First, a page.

Now the salt tides seaward flow;
    Now the wild white horses play,
    Champ and chafe and toss in the spray.
        Children dear, let us away.
            This way, this way!

The merman, who speaks the poem, has married a human woman, Margaret.  They lived happily together under the sea till one day she heard church bells ringing in the world above, and felt a sudden longing to go and pray.  The merman agreed to part with her for a short visit but once on land she never returned to the sea, leaving her husband and little mer-children desolate.

Come away, away, children.
    Come children, come down.
    The hoarse wind blows colder;
    Lights shine in the town.
    She will start from her slumber
    When gusts shake the door;
    She will hear the winds howling,
    Will hear the waves roar.
    We shall see, while above us
    The waves roar and whirl,
    A ceiling of amber,
    A pavement of pearl.
    Singing, 'Here came a mortal,
    But faithless was she:
    And alone dwell for ever
    The kings of the sea.'

I read this poem many times as a child and always loved its lilting, changing rhythms and the beauty of its descriptions, as well as feeling sorry for the poor, heartbroken merman.  It's the opposite of the Selkie story which I use in 'West of the Moon': about the fisherman who takes a selkie bride, and the message of both tales seems to be about the attraction of the Other, as well as the difficulty of living with it.  Of course the old belief about merfolk - as for all faerie folk - was that unlike human beings, they had no souls.  Margaret fears she too will lose her immortal soul and her chance of heaven if she stays with the merman.  This fear leads her to abandon her husband and children.  And here is an eternal question, one still being asked and played out today in many a family: was she right to follow her beliefs?  Or wrong to cause her family so much unhappiness?

In the original Danish ballad, which I think Arnold must have read, 'Agnete and the Merman', the woman lives eight years with the Merman under the sea until one day she 'hears the clocks of England chime' and asks permisson to go to church.  She meets her mother at the church door. 'Where hast thou been?'  'I have been at the bottom of the sea, and have seven sons by the Merman'.  The Merman comes to find her, but when he peeps into the church, all the little stone images turn their backs on him.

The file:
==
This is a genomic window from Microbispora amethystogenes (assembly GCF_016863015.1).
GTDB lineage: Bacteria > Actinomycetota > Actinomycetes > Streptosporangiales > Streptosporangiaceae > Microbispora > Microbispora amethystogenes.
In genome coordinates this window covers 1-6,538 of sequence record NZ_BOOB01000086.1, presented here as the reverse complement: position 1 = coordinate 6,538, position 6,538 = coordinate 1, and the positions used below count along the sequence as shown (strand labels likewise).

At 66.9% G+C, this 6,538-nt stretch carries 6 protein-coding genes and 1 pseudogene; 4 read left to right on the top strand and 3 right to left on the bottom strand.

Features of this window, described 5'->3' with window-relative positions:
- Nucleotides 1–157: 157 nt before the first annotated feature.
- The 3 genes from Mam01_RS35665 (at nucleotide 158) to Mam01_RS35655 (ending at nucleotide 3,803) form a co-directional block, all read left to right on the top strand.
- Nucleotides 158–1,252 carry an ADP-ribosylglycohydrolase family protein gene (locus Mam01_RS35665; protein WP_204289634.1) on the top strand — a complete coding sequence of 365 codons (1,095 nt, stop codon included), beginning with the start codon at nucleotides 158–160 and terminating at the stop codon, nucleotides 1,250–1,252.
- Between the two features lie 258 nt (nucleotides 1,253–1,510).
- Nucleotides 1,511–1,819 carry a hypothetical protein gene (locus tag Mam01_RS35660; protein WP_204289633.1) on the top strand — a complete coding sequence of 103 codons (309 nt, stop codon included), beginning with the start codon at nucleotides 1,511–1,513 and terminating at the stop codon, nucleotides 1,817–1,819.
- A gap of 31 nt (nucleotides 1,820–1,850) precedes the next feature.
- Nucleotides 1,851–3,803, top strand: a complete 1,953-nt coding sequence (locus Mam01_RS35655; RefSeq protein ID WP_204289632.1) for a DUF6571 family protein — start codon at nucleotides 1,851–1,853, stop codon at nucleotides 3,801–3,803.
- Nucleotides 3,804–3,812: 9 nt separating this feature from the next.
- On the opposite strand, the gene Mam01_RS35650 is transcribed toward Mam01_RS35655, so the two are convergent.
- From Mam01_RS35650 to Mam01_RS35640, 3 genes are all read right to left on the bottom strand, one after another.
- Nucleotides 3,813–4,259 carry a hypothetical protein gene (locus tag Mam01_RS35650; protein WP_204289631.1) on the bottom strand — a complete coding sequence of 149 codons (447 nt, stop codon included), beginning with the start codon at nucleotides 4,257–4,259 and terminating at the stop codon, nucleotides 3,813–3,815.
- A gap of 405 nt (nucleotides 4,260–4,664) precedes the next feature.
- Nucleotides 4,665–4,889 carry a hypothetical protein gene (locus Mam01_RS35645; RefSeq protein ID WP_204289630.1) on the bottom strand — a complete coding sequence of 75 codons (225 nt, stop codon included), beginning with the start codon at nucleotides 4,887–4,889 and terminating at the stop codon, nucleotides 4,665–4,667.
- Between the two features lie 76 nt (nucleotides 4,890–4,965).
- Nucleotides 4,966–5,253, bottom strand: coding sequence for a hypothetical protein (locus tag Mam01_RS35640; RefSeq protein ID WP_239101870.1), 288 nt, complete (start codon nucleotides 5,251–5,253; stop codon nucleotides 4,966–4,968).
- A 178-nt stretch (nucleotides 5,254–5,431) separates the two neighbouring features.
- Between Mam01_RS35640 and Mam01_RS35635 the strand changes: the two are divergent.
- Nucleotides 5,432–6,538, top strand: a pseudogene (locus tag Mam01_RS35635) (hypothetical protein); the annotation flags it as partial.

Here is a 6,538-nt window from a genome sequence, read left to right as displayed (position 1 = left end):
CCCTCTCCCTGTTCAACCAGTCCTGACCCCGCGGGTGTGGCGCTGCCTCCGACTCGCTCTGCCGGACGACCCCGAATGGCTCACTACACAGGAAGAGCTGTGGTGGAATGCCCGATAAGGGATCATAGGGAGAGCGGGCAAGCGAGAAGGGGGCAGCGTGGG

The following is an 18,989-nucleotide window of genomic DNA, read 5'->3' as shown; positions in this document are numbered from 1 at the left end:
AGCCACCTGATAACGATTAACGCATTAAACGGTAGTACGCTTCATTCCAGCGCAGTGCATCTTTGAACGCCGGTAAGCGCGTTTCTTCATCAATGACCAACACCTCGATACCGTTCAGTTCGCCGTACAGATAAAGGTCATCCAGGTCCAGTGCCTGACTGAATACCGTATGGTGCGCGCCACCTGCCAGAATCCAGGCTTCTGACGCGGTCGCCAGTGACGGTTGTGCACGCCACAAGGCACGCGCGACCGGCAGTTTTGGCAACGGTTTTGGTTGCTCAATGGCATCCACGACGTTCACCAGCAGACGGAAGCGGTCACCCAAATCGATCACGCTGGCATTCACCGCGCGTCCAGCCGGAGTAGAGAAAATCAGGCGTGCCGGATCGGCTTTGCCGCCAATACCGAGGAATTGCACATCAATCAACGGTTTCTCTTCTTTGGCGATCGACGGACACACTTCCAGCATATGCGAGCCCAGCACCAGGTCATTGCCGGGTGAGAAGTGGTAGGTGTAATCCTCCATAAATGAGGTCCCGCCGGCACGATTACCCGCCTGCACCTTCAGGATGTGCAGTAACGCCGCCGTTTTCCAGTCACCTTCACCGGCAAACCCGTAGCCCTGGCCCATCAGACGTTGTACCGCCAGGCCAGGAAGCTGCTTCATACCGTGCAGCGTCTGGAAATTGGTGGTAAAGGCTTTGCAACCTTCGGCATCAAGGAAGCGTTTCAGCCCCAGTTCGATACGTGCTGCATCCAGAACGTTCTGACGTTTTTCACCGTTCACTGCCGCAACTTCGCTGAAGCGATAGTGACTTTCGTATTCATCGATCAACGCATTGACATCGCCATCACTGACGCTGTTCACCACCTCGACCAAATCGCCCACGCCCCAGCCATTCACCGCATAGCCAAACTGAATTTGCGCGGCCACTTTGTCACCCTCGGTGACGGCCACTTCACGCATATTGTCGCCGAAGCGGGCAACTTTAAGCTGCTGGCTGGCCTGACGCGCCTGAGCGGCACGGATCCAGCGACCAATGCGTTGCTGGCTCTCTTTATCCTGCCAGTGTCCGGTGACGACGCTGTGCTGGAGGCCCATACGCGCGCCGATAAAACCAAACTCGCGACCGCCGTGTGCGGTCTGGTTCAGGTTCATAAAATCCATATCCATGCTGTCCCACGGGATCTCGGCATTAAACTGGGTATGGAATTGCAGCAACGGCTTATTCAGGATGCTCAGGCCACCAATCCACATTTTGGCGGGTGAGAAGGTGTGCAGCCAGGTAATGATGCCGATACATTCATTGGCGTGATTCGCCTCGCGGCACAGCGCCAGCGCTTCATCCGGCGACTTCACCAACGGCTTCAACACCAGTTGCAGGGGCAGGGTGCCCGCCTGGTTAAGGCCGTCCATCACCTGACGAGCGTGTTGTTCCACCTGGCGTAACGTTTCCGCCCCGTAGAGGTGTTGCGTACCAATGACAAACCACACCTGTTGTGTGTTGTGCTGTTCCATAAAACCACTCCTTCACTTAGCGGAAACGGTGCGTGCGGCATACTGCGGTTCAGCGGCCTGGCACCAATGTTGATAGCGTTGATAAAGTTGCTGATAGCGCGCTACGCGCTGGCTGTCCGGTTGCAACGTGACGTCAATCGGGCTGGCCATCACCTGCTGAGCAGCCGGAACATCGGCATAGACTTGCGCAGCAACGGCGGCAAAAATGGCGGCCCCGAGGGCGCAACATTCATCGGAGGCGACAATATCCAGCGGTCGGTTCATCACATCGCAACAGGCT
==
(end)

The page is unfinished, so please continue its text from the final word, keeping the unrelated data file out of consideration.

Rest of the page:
When I read this, a shiver ran down my spine and I knew I had to tell the story again - but this time I wondered, what would have happened if, instead of the merman, one of Margaret's own daughters came to find her...?



'Forsaken' is available from today as a 'proper' book and as an e-book on Amazon.

Friday, 4 November 2011

Mystical Voyages (8) Saint Brendan ...and Caspian again.


As I said last week, for me, aged 10, the journey of King Caspian and his friends to the End of the World (in ‘The Voyage of the Dawn Treader’) seemed completely original, but I now know that C.S. Lewis was borrowing from the traditional Old Irish voyage tales known as immrama.  Most involve voyages towards the west, the traditional (European) direction for the Otherworld, where the sun sets into the sea.  The immrama hark back to older pre-Christian Celtic voyage tales: but the briefest of readings will show that the stories of Bran or Maeldune are simple entertainment compared with the difficult and cryptic Welsh  poem, ‘The Spoils of Annwfn’.

It's hard to disentangle cause and effect, belief and tradition.  Why was it the practice of many an early Celtic monk to set sail for a remote island on which to live and meditate – like Saint Cuthbert on Inner Farne, who was observed by the community on Lindisfarne to pray all night standing in the sea?  Was it only for the solitude and sense of being cut off from the world, or was there a half-hidden memory or tradition that the voyage itself was a holy act which would bring the traveller at last to set bodily foot upon the shore of another world?  Alongside the fame of their monasteries, is there a second reason why Lindisfarne off the east coast of Britain, and Iona off the west, are both named ‘Holy Island’?

We’ll never know, any more than we’ll ever be able to answer the question I asked at the beginning of this series on Mystical Voyages, if prehistoric peoples who set out under sail or oar in the earliest times and colonised previously uninhabited lands all over the globe, may have done so partly out of a belief that they were voyaging to the land of spirits, gods, and their ancestors, the blessed dead.

‘... do you think,’ says Lucy in ‘The Voyage of the Dawn Treader’, ‘Aslan’s country would be that sort of country – I mean, the sort you could ever sail to?’

Well, who knew?  There was only one way to find out.

This Irish in particular, stationed as they are on the western verge of Northern Europe, were in a particularly good position to ask themselves the question, ‘What might be out there?’  One of the earliest parts of the British Isles to become Christian, Ireland was sending out missionaries to England and the continent by the 6th century AD: which is also the era of Saint Brendan.